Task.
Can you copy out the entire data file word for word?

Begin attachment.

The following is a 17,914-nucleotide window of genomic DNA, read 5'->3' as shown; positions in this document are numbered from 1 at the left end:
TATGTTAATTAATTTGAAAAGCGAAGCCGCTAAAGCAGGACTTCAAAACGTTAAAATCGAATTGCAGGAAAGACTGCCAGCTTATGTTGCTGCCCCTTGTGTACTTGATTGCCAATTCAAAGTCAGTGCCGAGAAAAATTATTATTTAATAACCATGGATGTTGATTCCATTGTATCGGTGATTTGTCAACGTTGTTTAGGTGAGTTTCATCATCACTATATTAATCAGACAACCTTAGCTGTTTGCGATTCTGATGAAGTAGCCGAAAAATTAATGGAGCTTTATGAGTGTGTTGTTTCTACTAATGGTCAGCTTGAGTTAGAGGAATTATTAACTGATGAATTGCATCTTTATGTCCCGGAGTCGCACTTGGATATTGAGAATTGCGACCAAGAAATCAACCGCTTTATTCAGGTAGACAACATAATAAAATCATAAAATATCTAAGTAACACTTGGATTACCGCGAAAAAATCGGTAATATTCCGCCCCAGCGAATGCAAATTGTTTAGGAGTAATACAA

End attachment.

The following is a 17,914-nucleotide window of genomic DNA, read 5'->3' as shown; positions in this document are numbered from 1 at the left end:
TATGTTAATTAATTTGAAAAGCGAAGCCGCTAAAGCAGGACTTCAAAACGTTAAAATCGAATTGCAGGAAAGACTGCCAGCTTATGTTGCTGCCCCTTGTGTACTTGATTGCCAATTCAAAGTCAGTGCCGAGAAAAATTATTATTTAATAACCATGGATGTTGATTCCATTGTATCGGTGATTTGTCAACGTTGTTTAGGTGAGTTTCATCATCACTATATTAATCAGACAACCTTAGCTGTTTGCGATTCTGATGAAGTAGCCGAAAAATTAATGGAGCTTTATGAGTGTGTTGTTTCTACTAATGGTCAGCTTGAGTTAGAGGAATTATTAACTGATGAATTGCATCTTTATGTCCCGGAGTCGCACTTGGATATTGAGAATTGCGACCAAGAAATCAACCGCTTTATTCAGGTAGACAACATAATAAAATCATAAAATATCTAAGTAACACTTGGATTACCGCGAAAAAATCGGTAATATTCCGCCCCAGCGAATGCAAATTGTTTAGGAGTAATACAA